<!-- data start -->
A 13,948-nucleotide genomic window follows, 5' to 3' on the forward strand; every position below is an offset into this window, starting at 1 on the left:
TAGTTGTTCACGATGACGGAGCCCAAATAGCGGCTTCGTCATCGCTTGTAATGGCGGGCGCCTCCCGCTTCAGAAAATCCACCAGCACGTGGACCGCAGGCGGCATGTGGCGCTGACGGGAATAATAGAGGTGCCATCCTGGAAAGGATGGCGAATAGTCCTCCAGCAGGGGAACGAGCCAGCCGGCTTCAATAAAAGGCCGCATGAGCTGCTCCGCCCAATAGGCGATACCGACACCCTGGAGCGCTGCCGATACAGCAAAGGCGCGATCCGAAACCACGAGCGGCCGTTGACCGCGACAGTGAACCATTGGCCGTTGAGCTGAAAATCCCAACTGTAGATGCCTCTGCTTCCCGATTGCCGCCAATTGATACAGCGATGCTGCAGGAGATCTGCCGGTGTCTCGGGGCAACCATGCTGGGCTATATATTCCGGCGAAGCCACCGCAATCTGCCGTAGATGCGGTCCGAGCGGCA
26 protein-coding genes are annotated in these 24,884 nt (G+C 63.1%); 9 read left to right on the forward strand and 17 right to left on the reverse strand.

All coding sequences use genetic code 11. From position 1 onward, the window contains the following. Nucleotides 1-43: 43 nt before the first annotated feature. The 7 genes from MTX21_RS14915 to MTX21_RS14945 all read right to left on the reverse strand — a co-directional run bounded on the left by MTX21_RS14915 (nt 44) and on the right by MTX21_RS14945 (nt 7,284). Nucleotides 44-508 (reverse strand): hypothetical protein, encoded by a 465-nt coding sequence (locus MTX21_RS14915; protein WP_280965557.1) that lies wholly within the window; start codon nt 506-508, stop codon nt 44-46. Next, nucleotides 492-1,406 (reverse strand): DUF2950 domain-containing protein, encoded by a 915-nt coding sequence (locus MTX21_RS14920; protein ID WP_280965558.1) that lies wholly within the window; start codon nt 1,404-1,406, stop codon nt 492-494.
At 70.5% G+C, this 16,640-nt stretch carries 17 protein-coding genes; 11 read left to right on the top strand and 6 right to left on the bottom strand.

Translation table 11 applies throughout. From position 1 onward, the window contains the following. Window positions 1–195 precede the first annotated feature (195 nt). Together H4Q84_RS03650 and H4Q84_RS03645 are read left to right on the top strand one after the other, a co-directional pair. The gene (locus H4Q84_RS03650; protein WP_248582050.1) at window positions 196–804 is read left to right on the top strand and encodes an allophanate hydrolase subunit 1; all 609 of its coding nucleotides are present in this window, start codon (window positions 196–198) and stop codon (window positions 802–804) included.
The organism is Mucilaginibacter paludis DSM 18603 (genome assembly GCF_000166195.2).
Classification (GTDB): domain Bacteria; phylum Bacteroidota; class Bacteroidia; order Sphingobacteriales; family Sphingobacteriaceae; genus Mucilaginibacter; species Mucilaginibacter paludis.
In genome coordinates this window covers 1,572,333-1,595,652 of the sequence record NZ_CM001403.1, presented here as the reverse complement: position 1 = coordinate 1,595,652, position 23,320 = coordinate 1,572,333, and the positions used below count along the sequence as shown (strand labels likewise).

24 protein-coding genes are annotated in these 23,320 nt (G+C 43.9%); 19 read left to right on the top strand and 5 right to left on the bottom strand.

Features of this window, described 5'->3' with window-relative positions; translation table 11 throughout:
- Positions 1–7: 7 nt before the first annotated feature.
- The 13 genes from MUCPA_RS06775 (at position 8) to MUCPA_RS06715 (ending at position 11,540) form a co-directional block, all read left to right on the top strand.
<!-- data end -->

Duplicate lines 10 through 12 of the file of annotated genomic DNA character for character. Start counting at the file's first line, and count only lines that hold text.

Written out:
24 protein-coding genes are annotated in these 23,320 nt (G+C 43.9%); 19 read left to right on the top strand and 5 right to left on the bottom strand.

Features of this window, described 5'->3' with window-relative positions; translation table 11 throughout:
- Positions 1–7: 7 nt before the first annotated feature.